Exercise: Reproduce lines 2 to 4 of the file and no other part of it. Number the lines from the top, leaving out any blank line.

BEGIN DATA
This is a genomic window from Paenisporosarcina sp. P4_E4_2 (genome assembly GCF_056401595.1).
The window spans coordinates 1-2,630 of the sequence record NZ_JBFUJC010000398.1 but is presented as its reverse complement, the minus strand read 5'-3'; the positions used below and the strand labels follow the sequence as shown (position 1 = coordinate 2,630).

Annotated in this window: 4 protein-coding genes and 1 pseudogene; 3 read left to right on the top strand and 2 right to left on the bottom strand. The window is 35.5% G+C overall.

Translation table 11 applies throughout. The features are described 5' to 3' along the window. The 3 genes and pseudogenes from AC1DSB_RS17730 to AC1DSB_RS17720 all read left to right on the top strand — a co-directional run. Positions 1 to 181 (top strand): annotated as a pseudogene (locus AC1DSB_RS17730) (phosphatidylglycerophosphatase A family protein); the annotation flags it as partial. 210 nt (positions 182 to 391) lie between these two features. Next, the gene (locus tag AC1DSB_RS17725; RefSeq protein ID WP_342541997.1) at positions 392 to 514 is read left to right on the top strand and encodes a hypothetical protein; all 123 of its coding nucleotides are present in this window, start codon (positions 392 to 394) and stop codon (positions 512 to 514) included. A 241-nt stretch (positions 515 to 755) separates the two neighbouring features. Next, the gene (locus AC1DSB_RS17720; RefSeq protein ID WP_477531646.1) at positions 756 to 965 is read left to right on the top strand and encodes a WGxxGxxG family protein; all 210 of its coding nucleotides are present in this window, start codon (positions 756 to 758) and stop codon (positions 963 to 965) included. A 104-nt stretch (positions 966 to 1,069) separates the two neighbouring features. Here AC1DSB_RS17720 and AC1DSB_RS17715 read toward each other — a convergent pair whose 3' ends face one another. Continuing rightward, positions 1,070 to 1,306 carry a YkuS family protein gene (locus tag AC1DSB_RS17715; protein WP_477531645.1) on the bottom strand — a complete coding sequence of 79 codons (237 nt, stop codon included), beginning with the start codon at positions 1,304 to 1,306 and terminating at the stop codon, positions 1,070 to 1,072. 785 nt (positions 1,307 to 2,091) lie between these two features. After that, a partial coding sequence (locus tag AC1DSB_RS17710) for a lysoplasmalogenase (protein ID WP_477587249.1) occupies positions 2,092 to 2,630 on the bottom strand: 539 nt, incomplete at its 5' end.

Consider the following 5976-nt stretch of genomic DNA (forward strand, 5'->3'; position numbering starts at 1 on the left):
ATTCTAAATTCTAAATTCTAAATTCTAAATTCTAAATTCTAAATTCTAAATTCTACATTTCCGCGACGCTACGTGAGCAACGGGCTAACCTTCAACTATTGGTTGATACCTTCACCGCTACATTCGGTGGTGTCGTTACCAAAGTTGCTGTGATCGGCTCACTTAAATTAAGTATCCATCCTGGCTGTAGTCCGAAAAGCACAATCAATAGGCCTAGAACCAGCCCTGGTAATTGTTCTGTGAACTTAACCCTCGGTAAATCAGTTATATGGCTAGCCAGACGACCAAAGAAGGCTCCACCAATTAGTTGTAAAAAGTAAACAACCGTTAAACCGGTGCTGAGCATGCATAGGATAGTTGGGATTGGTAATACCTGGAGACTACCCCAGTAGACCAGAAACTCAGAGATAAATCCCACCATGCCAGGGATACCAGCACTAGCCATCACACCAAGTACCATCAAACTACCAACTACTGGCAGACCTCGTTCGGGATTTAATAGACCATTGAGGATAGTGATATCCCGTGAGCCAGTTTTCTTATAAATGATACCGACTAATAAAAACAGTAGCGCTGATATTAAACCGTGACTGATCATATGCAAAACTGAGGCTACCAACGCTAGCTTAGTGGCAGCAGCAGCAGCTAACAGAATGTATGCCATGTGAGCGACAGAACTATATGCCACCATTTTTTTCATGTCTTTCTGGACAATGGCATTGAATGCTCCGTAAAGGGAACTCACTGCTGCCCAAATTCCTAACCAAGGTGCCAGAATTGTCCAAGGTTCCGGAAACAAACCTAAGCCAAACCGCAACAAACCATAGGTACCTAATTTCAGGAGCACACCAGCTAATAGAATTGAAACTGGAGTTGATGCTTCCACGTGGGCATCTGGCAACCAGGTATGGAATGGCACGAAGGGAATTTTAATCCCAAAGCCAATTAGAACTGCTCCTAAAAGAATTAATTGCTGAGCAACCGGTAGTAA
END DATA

The window spans coordinates 1-2,630 of the sequence record NZ_JBFUJC010000398.1 but is presented as its reverse complement, the minus strand read 5'-3'; the positions used below and the strand labels follow the sequence as shown (position 1 = coordinate 2,630).

Annotated in this window: 4 protein-coding genes and 1 pseudogene; 3 read left to right on the top strand and 2 right to left on the bottom strand. The window is 35.5% G+C overall.

Translation table 11 applies throughout. The features are described 5' to 3' along the window. The 3 genes and pseudogenes from AC1DSB_RS17730 to AC1DSB_RS17720 all read left to right on the top strand — a co-directional run. Positions 1 to 181 (top strand): annotated as a pseudogene (locus AC1DSB_RS17730) (phosphatidylglycerophosphatase A family protein); the annotation flags it as partial. 210 nt (positions 182 to 391) lie between these two features. Next, the gene (locus tag AC1DSB_RS17725; RefSeq protein ID WP_342541997.1) at positions 392 to 514 is read left to right on the top strand and encodes a hypothetical protein; all 123 of its coding nucleotides are present in this window, start codon (positions 392 to 394) and stop codon (positions 512 to 514) included. A 241-nt stretch (positions 515 to 755) separates the two neighbouring features. Next, the gene (locus AC1DSB_RS17720; RefSeq protein ID WP_477531646.1) at positions 756 to 965 is read left to right on the top strand and encodes a WGxxGxxG family protein; all 210 of its coding nucleotides are present in this window, start codon (positions 756 to 758) and stop codon (positions 963 to 965) included. A 104-nt stretch (positions 966 to 1,069) separates the two neighbouring features. Here AC1DSB_RS17720 and AC1DSB_RS17715 read toward each other — a convergent pair whose 3' ends face one another. Continuing rightward, positions 1,070 to 1,306 carry a YkuS family protein gene (locus tag AC1DSB_RS17715; protein WP_477531645.1) on the bottom strand — a complete coding sequence of 79 codons (237 nt, stop codon included), beginning with the start codon at positions 1,304 to 1,306 and terminating at the stop codon, positions 1,070 to 1,072. 785 nt (positions 1,307 to 2,091) lie between these two features. After that, a partial coding sequence (locus tag AC1DSB_RS17710) for a lysoplasmalogenase (protein ID WP_477587249.1) occupies positions 2,092 to 2,630 on the bottom strand: 539 nt, incomplete at its 5' end.